The United States’ involvement in Afghanistan has finally come to an end, as the last plane with US troops left Kabul early Tuesday morning. Now any Americans left in the country are on their own. While the decision to leave Afghanistan was the right one, its execution leaves much to be desired. In fact, it’s not too much of a stretch to call what transpired utterly disgraceful.
The Biden administration is trying to claim that only 100-200 Americans are left in Afghanistan. Whether that’s the case or not is unknown. With Western journalists having left the country, news is hard to come by. It could be weeks or even months before we find out how many Americans were left behind.
Part of the reason for that was the continuing conflicting information received from the government. Many Americans were told not to come to the airport, due to the likelihood of attacks. And unlike other countries like the UK, which sent soldiers into Kabul to rescue its nationals, the US government sat back at the airport, content to airlift tens of thousands of Afghans while US citizens remained in hiding in the city. It was shameful behavior, and if the stories of the Americans left behind in Afghanistan ever sees the light of day, it will be a huge black mark on Biden’s legacy.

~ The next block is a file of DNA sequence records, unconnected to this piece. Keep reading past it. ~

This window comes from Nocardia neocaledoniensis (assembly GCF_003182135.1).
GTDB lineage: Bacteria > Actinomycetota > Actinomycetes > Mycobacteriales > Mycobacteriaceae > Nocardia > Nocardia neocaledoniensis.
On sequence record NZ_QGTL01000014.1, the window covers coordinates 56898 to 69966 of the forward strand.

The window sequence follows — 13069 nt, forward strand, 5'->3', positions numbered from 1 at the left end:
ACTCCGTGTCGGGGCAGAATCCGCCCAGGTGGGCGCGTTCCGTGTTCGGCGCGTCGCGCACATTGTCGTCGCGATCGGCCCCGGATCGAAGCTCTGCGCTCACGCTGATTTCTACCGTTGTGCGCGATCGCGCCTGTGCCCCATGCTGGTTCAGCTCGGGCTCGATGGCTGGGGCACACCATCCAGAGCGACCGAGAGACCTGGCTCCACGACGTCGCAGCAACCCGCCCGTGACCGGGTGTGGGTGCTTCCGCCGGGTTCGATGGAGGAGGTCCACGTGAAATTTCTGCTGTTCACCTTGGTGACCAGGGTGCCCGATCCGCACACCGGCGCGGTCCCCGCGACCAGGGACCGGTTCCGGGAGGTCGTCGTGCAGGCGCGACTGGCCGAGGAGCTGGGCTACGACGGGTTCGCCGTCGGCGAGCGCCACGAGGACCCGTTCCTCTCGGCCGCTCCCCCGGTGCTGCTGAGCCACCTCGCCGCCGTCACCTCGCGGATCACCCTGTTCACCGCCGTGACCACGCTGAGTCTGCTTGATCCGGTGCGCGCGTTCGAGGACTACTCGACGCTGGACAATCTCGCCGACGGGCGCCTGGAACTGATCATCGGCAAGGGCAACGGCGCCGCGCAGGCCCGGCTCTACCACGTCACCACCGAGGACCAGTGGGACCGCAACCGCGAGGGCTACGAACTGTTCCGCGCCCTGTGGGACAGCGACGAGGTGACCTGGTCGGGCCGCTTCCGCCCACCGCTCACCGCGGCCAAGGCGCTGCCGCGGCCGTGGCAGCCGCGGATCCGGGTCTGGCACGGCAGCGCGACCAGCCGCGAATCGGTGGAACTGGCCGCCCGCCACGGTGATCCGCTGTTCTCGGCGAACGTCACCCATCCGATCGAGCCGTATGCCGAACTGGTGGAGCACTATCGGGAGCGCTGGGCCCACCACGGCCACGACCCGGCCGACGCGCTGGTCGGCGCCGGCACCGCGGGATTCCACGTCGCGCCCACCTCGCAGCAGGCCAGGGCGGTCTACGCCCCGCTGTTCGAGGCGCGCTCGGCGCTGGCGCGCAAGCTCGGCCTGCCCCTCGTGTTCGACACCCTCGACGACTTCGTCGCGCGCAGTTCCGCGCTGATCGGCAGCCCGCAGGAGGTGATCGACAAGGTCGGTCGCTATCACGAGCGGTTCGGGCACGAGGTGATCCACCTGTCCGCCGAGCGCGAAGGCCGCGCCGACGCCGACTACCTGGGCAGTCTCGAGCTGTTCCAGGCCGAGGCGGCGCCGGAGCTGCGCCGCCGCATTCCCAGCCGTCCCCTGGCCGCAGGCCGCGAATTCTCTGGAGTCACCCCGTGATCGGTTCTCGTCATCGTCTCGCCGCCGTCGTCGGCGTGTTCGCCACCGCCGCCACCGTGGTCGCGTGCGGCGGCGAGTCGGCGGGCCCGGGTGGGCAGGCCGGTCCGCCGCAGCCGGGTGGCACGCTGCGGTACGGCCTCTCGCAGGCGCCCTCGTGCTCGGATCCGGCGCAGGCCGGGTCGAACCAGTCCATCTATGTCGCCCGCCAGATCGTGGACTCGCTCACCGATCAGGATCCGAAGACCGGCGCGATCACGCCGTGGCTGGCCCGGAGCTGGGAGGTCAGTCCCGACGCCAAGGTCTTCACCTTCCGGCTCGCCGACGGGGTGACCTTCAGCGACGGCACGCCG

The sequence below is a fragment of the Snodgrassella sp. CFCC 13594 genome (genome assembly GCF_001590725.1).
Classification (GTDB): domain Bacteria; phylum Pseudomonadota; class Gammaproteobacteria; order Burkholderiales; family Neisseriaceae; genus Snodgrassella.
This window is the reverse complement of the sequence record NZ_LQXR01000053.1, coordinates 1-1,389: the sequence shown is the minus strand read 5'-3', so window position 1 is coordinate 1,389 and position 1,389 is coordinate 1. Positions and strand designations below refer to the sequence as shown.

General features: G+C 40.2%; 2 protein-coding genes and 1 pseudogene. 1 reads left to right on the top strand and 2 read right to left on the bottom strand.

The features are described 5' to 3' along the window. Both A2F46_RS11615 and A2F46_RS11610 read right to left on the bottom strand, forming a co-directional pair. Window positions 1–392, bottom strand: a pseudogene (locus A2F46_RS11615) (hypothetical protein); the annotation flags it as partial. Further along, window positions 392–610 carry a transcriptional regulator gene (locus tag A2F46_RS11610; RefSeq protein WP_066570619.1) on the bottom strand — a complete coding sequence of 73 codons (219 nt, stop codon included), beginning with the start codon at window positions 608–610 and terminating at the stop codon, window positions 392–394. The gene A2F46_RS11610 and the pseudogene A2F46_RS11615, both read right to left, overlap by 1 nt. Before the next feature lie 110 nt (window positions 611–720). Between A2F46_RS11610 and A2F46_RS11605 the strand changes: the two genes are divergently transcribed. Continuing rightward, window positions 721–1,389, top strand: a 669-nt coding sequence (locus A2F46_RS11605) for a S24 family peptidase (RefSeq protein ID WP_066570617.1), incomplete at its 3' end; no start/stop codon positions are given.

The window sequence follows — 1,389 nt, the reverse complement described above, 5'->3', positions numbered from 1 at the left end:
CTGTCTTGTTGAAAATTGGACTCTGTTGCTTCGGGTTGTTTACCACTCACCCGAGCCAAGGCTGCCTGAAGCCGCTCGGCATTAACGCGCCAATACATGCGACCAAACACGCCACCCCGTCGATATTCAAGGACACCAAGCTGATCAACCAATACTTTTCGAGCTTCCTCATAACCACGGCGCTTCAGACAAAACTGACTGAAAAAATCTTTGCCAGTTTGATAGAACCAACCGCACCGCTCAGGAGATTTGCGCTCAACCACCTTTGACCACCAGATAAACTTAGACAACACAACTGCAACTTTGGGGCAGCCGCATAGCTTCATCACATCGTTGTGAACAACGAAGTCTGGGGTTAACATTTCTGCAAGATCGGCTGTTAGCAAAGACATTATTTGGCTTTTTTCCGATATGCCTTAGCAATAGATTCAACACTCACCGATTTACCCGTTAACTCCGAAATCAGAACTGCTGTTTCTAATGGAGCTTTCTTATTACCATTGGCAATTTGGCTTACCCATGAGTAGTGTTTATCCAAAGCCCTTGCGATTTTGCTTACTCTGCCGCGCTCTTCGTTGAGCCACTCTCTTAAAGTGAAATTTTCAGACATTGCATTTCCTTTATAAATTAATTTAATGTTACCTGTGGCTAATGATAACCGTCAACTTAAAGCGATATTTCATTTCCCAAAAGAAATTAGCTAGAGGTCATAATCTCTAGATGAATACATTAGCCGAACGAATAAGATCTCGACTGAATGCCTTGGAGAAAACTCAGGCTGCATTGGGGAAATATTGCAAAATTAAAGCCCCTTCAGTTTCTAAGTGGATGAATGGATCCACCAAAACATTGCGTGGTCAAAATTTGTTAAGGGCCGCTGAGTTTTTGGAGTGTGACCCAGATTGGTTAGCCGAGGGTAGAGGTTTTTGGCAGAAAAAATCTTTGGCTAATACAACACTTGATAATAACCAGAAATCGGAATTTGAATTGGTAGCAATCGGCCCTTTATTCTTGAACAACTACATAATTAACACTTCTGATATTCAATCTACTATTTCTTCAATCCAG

The US also gave the Taliban the names and information of US citizens and Afghan allies it wanted to evacuate. It’s like giving the Taliban a wish list of everyone they wanted to kill. Hopefully many of the people on that list were able to make it out, but we know that many of them are likely still stuck there.
The US reaction to the ISIS attack on the Kabul airport was similarly ill-fated, with a drone strike on a car reported to be filled with explosives allegedly responsible for the deaths of numerous civilians. It was perhaps a fitting end to a military occupation that should have ended years ago, a microcosm of everything that went wrong in the US involvement in the country.
But just because we’re out of Afghanistan doesn't mean we won’t feel the effects of the legacy of our occupation. With tens of thousands of Afghan refugees having come into the country, including convicted criminals, we’re likely to see criminals and terrorists among them, with their actions being felt in this country for years to come.
All of this is part of the legacy of intervention. While it can be argued that the hunt for Osama bin Laden may have been justified, once he was killed (in Pakistan, no less) any justification for a continued presence in Afghanistan disappeared. If there’s anything good that comes out of this debacle, it’s hopefully the lesson that American lives and taxpayer dollars aren’t worth spending on attempts at nation-building.